She was sitting up in bed one morning when I woke up and rolled over, staring
blankly toward her toes under the quilt. I asked her what she was looking at.
"Nothing. I need a change," she answered. Ohh, boy, I thought to myself,
I hope she doesn't want to remodel the kitchen or something. She looked me
square in the eyes and paused dramatically. Then she said it. I'll never forget it:
"We need a new kitchen. I'm tired of the layout, it just doesn't work for me."
Part of me was relieved that I wasn't going to have to move into my camper, if you
know what I mean. Part of me though, the chintzy guy, silently screamed in anguish.
Chintzy Guy would reprise his anxiety from time-to-time during the month-long
planning-and-design process, shamelessly scribbling "cute" witticisms on the blueprints...
Work started while I was away on Monday, 4 April, buying my groceries for the week. The island
had been de-constructed. There was a curious loop of hot water pipe which protruded from the flooring
underneath the island. I figured it was for... well, who knows? The original builder took that secret to
his grave with him. Todd (who had coached my two sons' Little League team, years ago!) and Dick were
simultaneously demolishing the kitchen and putting the cabinets in both the laundry room and downstairs
in the new wet bar. They did in one day what would have taken me a good week to do by myself. Alissa
had contracted Jim Woods, owner of Heartland Homes, to oversee the whole job. A good choice!
I was sleeping in the cab-over camper while the guys worked in the house. I helped throw out
some of the discards so they could get on with the important stuff (inadvertently I accidentally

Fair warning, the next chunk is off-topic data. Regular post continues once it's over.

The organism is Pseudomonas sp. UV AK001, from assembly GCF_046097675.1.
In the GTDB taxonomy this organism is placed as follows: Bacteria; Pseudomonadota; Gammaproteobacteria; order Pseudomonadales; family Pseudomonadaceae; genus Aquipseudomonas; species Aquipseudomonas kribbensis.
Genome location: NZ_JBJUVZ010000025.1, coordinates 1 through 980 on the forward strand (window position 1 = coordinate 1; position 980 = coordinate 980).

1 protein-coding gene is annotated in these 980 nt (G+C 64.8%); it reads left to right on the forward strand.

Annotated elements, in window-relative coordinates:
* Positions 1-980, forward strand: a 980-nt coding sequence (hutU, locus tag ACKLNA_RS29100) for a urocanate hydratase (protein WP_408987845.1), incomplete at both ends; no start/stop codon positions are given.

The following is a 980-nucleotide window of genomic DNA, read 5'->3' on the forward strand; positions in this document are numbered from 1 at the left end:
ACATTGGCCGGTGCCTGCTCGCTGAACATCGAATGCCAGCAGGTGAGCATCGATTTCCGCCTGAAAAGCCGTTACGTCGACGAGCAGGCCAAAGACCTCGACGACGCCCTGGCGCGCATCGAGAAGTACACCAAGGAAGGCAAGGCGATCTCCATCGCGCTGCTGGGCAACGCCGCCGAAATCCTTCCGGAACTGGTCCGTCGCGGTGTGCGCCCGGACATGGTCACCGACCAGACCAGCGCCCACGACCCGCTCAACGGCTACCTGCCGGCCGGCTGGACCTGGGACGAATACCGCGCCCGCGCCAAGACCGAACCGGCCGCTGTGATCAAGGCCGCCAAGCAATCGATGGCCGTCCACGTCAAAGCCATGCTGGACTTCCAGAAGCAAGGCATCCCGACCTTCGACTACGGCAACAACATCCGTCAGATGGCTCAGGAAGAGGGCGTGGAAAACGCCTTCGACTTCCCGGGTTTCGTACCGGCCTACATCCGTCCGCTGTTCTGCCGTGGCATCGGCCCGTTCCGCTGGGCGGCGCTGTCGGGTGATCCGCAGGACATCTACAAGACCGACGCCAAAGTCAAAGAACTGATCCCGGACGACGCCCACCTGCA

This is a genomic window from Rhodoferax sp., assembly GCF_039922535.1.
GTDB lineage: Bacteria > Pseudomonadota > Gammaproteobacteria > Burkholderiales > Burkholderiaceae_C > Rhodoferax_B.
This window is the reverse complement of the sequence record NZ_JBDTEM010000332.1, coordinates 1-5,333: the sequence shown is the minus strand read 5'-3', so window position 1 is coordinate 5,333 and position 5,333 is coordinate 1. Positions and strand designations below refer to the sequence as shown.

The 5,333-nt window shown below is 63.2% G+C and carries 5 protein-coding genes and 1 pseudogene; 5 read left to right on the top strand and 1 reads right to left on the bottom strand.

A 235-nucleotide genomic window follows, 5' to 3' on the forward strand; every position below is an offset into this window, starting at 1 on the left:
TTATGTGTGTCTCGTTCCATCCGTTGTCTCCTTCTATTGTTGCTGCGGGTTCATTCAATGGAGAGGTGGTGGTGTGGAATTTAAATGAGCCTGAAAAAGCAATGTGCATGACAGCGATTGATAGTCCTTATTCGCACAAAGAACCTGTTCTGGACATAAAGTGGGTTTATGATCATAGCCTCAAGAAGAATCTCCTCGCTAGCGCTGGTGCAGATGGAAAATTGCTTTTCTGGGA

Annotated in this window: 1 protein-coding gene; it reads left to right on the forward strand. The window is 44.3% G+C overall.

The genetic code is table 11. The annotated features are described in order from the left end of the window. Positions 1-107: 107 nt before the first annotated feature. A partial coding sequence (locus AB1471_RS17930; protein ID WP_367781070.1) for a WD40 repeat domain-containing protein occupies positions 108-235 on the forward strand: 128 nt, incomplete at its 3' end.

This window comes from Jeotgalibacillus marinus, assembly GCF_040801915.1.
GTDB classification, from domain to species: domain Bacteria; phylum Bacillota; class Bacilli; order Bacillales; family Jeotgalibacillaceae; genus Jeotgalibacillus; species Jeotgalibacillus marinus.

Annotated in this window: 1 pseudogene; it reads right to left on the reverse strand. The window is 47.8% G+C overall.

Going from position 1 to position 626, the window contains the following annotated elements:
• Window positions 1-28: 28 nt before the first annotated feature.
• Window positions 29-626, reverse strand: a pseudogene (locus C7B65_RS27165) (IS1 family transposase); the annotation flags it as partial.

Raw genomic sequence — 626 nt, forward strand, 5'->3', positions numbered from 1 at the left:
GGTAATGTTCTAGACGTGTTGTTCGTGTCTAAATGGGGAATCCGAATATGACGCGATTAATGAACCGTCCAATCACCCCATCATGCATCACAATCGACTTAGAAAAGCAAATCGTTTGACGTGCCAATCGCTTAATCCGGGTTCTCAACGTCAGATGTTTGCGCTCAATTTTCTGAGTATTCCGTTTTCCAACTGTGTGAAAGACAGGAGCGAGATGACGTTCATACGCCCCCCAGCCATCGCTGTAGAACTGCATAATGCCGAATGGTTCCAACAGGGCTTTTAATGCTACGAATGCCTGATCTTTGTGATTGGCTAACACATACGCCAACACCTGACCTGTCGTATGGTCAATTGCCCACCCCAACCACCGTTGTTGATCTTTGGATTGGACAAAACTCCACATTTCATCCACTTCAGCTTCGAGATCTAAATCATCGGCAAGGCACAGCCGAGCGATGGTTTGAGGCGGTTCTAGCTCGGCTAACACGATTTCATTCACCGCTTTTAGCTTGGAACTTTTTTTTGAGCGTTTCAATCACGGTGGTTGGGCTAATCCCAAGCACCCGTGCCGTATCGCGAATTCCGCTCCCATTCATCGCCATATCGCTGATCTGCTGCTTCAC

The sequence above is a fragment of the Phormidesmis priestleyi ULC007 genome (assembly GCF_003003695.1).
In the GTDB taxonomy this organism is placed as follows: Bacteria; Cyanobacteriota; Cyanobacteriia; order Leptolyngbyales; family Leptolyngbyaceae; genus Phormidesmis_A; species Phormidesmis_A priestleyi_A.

threw away materials they could have re-used). The plumbers, the electrician, and the flooring guys
appeared in finely coordinated order. I watched these craftsmen for clues on how to do the few things
I know how to do a little better. Alissa returned from snowboarding to a fully-functional wet bar, which
we used for basic living while the kitchen was being trimmed in. Then it was my turn to get out
of the house for a weekend (I went climbing with Squeak). While I was away, the Indian granite
countertops were installed in the kitchen, and Alissa installed a new dog door, thus moving the
animals' feeding stations out of the house. That would include the universally-despised litter box!
I don't know the two gentlemen who installed the granite, but they were very nice and they did a great job.
When I returned from climbing four days later, Alissa was already filling cupboards and drawers with her
kitchenwares. Bill the Electrician took a couple of days (half days, actually. Again, he had more than one
job going at a time) to wire up the kitchen. Once we had lighting, it was easier for Todd to finish trimming
out the cabinets. Jim Woods stopped by for one last time a few hours after Todd was finished to admire it all.
So, we now have the change that Alissa was talking about. One of her favorite features is the
base cabinet which houses her Kitchenaid mixer: she opens the door, swings the mixer out and up
on its integral platform, where it is already connected to its own electrical supply. She opens a drawer
behind her, scoops out flour, sugar or whatever she's mixing, reaches for a cup of water, pulls any
spices she needs from the sliding spice rack right beside the mixer... all of these things save her
seconds, minutes, and cumulatively hours. In fact, as I am composing this web page, she is baking
a pound cake in one oven, a brisket in the other oven, and proofreading my last posting...
And Chintzy Guy? He's just glad it got done... and he really doesn't say much...
Copyright 2011 EBBoykinJr
All Rights Reserved
Thanks to all the craftsmen who made this all a reality!